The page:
The Oklahoma Board of Education certified report cards for nearly 1,800 Oklahoma schools on Wednesday.
According to the Oklahoma State Department of Education (OSDE), the 2014 grades show 16.1 percent of Oklahoma schools received “A's,” 26.4 percent scored a “B” and 28 percent scored a “C.” More than one-quarter of Oklahoma's public schools received a “D” or “F” grade. Two percent did not receive a letter grade.
Eighty Oklahoma City schools were graded on the A-F Report Card Grading System. Four Oklahoma City schools were graded with an “A,” 41 with an “F.” Six fell within the “B” range and 29 in the “C - D” range.
All Edmond schools fell in the “A - B” range.
“The report card is a measurement for challenging students and communities to strengthen the effectiveness and performance of public schools,” as stated on the OSDE's website.
OKCPS Superintendent Rob Neu provided the following statement Wednesday:
"The information provided on the A-F School Report Cards is a benchmark and only one measure of what student success looks like. Oklahoma City Public School staff will continue to connect with students as true partners in their education by building relationships; by doing so the test results will take care of themselves. OKCPS will not focus on standardized testing or state report cards. Instead our focus is on engaging our students and parents; as well as providing additional resources to our teachers to improve the academic achievement of our students."
Governor Mary Fallin also released a statement regarding the release of the 2014 A-F report cards:
“Oklahoma has great teachers and administrators, and they have my thanks for the difficult, important job they are doing.
The A-F grading system is designed to empower parents by providing them with an easily understood measurement of how a school is performing. This year's grades demonstrate that Oklahoma has hundreds of “A” schools and many pockets of excellence. It also continues to show – as we have known for years – that there are many schools that are struggling. The superintendents and teachers of schools receiving a D or an F must remember: a bad grade is not a punishment; it is a call to action. Parents should also understand that we are absolutely committed to helping these schools succeed in the future.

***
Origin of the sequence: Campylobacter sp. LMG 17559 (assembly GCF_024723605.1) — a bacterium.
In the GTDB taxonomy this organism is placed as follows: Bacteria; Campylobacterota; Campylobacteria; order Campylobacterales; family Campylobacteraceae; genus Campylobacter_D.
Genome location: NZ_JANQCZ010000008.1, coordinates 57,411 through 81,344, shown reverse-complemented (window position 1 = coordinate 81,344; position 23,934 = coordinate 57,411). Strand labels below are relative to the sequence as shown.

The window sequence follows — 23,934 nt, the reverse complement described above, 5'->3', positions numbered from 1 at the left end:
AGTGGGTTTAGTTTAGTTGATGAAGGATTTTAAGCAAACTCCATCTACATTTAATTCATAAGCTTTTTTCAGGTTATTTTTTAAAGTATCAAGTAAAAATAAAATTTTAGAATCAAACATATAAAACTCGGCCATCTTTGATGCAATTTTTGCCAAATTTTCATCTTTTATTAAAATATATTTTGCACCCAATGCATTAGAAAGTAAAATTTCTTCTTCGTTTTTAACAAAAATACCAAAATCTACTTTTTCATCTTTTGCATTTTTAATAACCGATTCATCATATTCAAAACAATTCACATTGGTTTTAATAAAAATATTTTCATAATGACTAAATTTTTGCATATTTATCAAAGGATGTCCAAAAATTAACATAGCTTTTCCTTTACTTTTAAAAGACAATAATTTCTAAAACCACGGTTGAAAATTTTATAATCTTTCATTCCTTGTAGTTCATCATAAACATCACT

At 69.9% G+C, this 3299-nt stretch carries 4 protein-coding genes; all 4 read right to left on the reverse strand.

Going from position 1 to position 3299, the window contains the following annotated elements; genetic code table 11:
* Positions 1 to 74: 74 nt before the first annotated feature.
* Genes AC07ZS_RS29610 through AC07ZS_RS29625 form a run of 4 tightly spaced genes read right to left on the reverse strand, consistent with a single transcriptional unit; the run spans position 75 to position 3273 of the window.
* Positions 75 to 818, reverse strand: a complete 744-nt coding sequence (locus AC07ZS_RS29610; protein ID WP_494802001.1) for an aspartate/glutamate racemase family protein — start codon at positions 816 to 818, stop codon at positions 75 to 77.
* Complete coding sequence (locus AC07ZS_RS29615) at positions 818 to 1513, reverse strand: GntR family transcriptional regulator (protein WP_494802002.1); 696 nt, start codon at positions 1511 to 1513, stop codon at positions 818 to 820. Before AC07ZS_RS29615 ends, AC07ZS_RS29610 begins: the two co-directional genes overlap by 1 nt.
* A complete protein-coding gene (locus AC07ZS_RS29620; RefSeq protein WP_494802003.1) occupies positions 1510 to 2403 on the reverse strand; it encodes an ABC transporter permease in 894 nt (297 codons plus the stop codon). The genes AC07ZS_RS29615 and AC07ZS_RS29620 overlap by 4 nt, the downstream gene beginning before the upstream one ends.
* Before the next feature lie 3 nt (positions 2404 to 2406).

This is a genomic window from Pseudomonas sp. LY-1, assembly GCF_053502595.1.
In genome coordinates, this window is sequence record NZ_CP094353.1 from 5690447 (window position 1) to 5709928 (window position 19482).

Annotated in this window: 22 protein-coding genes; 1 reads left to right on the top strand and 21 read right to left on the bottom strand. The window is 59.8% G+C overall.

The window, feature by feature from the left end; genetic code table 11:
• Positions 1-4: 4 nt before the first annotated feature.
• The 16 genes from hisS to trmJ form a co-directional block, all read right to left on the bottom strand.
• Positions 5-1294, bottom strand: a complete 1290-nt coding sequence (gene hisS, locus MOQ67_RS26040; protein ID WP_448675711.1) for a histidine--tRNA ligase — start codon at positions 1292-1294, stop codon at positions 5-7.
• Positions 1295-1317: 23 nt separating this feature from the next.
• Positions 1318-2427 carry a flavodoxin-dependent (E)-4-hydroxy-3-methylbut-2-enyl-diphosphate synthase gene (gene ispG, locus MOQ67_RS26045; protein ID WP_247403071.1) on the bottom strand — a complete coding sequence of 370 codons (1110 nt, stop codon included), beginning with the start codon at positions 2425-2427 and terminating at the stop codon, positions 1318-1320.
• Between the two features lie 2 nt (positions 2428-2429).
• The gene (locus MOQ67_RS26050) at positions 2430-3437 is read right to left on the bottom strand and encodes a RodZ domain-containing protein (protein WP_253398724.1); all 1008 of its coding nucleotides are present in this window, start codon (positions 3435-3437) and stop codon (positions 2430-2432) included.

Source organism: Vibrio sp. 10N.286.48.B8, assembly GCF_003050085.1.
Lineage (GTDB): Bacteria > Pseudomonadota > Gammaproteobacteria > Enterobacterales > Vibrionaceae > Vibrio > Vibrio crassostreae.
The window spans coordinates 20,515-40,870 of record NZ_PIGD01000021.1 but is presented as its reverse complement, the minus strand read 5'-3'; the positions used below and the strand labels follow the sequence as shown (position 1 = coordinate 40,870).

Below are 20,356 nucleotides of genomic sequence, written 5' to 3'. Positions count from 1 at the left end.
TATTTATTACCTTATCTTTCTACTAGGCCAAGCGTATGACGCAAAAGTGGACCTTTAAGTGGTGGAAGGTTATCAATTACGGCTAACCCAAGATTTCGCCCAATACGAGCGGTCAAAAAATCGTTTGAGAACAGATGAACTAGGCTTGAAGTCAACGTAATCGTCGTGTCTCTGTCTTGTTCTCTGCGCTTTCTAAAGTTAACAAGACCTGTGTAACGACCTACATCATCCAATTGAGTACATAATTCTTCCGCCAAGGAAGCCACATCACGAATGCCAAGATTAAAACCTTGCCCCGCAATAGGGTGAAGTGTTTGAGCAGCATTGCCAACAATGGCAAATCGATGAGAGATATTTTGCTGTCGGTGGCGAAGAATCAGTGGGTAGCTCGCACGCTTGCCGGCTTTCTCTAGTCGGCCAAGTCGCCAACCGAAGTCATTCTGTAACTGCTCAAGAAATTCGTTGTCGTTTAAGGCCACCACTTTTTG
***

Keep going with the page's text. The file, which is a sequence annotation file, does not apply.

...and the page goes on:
Knowing where we have difficulties is the first step in working towards improvement. The challenge now is to rally around those schools and the students in them to improve results. That will take an all-hands-on-deck effort, with parents, teachers, administrators, and local and state governments working together.
I am confident that we can successfully improve public education in Oklahoma. Doing so will require the development of robust, Oklahoma academic standards to replace Common Core, which are being developed now. It will also require more financial resources in addition to the $150 million in increased funding provided in the last two years. Moving forward I am committed to delivering those resources, some of which I would like to see go towards pay-raises for teachers, so we can attract and retain the best and brightest professionals to our classrooms.
Nothing is more important to the future of Oklahoma than succeeding at improving education.”